All posts tagged: early Church

The Spiritual Was More Substantial Than the Material for the Ancients

I f I seem to take N.T. Wright as an antagonist in what follows, he functions here only as emblematic of a larger historical tendency in New Testament scholarship. I can think of no other popular writer on the early church these days whose picture of Judaism in the Roman Hellenistic world seems better to exemplify what I regard as a dangerous triumph of theological predispositions over historical fact in biblical studies—one that occasionally so distorts the picture of the intellectual and spiritual environment of the apostolic church as effectively to create an entirely fictional early Christianity. Naturally, this also entails the simultaneous creation of an equally fictional late antique Judaism, of the sort that once dominated Protestant biblical scholarship: a fantastic “pure” Judaism situated outside cultural history, purged of every Hellenistic and Persian “alloy,” stripped of those shining hierarchies of spirits and powers and morally ambiguous angels and demi-angelic nefilim that had been incubated in the intertestamental literature, largely ignorant even of those Septuagintal books that were omitted from the Masoretic text of the Jewish …

Forgive Us Our Debts: A Catechesis of Mercy in the Early Church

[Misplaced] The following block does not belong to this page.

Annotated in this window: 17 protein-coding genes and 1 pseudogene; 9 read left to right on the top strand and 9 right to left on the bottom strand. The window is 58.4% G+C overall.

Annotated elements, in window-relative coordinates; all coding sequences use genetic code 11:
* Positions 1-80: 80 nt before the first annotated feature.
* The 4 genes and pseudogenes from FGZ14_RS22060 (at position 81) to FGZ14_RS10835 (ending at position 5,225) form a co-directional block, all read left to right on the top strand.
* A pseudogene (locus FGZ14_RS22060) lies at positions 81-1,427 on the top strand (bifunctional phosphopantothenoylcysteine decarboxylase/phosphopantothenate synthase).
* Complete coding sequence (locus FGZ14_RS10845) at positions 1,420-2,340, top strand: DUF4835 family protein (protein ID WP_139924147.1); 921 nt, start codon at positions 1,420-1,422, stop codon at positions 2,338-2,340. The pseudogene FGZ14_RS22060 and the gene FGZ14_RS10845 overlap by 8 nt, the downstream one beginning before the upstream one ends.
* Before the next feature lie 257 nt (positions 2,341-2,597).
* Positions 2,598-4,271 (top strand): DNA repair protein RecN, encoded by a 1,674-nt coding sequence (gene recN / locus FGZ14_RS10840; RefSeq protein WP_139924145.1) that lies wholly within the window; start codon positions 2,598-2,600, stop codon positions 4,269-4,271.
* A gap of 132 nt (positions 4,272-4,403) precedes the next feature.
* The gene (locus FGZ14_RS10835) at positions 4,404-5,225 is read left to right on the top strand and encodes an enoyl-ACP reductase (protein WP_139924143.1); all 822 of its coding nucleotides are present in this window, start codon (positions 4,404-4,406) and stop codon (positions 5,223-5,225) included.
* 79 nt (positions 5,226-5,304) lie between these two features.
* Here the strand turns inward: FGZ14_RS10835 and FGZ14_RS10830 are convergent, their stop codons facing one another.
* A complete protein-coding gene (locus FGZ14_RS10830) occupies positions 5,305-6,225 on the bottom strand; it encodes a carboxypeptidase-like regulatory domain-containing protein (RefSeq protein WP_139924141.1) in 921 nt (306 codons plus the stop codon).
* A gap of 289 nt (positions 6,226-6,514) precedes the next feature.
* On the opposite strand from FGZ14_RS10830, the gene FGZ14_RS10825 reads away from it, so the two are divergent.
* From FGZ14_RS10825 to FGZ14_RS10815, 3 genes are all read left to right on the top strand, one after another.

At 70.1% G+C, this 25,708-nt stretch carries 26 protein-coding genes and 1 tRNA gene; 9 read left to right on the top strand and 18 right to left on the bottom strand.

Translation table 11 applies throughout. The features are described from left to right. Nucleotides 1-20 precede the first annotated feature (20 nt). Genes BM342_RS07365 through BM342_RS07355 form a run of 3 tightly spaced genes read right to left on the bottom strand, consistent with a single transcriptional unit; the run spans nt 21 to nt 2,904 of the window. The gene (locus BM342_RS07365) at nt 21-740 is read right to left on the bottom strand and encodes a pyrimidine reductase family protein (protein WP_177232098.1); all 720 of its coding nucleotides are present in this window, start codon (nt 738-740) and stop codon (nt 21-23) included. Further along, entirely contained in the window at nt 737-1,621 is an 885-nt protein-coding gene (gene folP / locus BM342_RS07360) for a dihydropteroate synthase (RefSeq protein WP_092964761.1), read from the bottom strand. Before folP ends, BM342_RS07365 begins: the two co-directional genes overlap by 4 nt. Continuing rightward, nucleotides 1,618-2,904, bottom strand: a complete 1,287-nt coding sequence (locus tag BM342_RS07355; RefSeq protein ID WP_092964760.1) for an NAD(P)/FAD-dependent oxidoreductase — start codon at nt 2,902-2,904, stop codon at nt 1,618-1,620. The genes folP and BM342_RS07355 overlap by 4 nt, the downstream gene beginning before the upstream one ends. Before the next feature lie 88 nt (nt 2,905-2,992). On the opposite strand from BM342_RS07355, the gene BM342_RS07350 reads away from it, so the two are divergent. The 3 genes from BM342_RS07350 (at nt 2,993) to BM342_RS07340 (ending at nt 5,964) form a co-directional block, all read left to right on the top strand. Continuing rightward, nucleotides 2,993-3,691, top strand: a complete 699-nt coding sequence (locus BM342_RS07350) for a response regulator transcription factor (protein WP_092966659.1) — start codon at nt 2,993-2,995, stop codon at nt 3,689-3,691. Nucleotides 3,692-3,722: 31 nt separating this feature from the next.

Matthew and Luke’s Gospels chronicle Jesus’ instruction to the Apostles concerning genuine prayer (Mt 6:5–15; Lk 11:1–13). The words of the Our Father—Jesus’ archetype of prayer—represent the unique liturgical usage of the prayer of the evangelists’ contemporary communities.[1] The theology presented therein was assimilated by the succeeding post-apostolic generations towards a catechetical formula of instruction (traditio) and recitation (redditio) in preparation for the Christian rite of Baptism.[2] This pedagogy of spiritual instruction was meant to form within the soon-to-be Christian a recourse to God, requesting that she might remain faithful to her promises to be made in the creed in the face of her own debts (sins) and a world hostile to the Gospel; by practicing the petition “forgive us our debts as we forgive our debtors,” the catechumen was formed in the experiential truth of Christ’s reconciling act.[3] She was grounded in what Pope Francis has linguistically constructed as misericordiando—the “mercy-ing” of the Lord.[4] This catechesis of mercy is central to the exegesis and theological writings of the early Church concerning this primary attribute …